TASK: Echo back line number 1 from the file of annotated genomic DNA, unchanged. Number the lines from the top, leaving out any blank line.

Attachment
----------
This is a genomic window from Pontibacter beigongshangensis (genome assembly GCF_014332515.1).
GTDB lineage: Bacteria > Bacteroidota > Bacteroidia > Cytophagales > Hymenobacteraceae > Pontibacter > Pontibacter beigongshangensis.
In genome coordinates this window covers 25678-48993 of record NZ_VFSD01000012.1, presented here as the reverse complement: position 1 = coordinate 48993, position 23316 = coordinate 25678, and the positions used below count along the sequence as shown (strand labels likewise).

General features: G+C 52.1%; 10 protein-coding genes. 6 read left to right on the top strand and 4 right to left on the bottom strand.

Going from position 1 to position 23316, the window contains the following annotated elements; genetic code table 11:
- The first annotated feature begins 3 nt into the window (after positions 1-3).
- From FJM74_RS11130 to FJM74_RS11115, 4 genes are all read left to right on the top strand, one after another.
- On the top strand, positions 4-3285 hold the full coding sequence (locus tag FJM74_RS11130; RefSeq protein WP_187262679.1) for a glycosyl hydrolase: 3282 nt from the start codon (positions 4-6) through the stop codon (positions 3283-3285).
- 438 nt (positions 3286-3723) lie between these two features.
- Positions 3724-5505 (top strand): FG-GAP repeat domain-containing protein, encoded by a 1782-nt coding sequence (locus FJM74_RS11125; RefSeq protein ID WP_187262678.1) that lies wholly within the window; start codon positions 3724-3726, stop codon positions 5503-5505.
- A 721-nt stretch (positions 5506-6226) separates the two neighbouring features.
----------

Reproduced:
This is a genomic window from Pontibacter beigongshangensis (genome assembly GCF_014332515.1).